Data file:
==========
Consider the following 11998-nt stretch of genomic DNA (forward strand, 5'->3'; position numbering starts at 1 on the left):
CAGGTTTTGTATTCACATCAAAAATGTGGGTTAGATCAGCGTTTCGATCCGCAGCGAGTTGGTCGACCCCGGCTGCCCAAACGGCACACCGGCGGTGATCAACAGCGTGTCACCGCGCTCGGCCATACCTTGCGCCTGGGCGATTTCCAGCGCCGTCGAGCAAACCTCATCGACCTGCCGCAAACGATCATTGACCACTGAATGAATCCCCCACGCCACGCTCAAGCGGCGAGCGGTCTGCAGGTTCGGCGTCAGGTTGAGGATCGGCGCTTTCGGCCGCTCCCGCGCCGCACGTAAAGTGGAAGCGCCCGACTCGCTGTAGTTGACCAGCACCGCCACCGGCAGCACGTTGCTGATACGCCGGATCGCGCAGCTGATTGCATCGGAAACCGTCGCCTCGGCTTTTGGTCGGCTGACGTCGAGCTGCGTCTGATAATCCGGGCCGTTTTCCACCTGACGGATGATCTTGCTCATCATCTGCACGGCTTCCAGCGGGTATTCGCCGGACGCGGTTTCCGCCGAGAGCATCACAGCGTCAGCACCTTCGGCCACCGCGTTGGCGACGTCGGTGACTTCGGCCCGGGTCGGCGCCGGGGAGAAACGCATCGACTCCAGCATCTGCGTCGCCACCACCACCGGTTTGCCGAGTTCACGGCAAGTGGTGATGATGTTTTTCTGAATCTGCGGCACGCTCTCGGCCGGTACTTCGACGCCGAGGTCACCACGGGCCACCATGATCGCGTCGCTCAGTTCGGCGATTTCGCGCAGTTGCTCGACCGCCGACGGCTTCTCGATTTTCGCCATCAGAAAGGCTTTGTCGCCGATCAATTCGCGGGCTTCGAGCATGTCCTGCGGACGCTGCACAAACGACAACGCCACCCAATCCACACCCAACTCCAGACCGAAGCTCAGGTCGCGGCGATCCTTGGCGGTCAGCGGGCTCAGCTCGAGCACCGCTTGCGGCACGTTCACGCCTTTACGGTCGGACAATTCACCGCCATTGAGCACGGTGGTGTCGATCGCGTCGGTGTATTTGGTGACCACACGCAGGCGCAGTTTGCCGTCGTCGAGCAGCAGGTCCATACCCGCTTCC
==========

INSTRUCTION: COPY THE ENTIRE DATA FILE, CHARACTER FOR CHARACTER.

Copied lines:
Consider the following 11998-nt stretch of genomic DNA (forward strand, 5'->3'; position numbering starts at 1 on the left):
CAGGTTTTGTATTCACATCAAAAATGTGGGTTAGATCAGCGTTTCGATCCGCAGCGAGTTGGTCGACCCCGGCTGCCCAAACGGCACACCGGCGGTGATCAACAGCGTGTCACCGCGCTCGGCCATACCTTGCGCCTGGGCGATTTCCAGCGCCGTCGAGCAAACCTCATCGACCTGCCGCAAACGATCATTGACCACTGAATGAATCCCCCACGCCACGCTCAAGCGGCGAGCGGTCTGCAGGTTCGGCGTCAGGTTGAGGATCGGCGCTTTCGGCCGCTCCCGCGCCGCACGTAAAGTGGAAGCGCCCGACTCGCTGTAGTTGACCAGCACCGCCACCGGCAGCACGTTGCTGATACGCCGGATCGCGCAGCTGATTGCATCGGAAACCGTCGCCTCGGCTTTTGGTCGGCTGACGTCGAGCTGCGTCTGATAATCCGGGCCGTTTTCCACCTGACGGATGATCTTGCTCATCATCTGCACGGCTTCCAGCGGGTATTCGCCGGACGCGGTTTCCGCCGAGAGCATCACAGCGTCAGCACCTTCGGCCACCGCGTTGGCGACGTCGGTGACTTCGGCCCGGGTCGGCGCCGGGGAGAAACGCATCGACTCCAGCATCTGCGTCGCCACCACCACCGGTTTGCCGAGTTCACGGCAAGTGGTGATGATGTTTTTCTGAATCTGCGGCACGCTCTCGGCCGGTACTTCGACGCCGAGGTCACCACGGGCCACCATGATCGCGTCGCTCAGTTCGGCGATTTCGCGCAGTTGCTCGACCGCCGACGGCTTCTCGATTTTCGCCATCAGAAAGGCTTTGTCGCCGATCAATTCGCGGGCTTCGAGCATGTCCTGCGGACGCTGCACAAACGACAACGCCACCCAATCCACACCCAACTCCAGACCGAAGCTCAGGTCGCGGCGATCCTTGGCGGTCAGCGGGCTCAGCTCGAGCACCGCTTGCGGCACGTTCACGCCTTTACGGTCGGACAATTCACCGCCATTGAGCACGGTGGTGTCGATCGCGTCGGTGTATTTGGTGACCACACGCAGGCGCAGTTTGCCGTCGTCGAGCAGCAGGTCCATACCCGCTTCC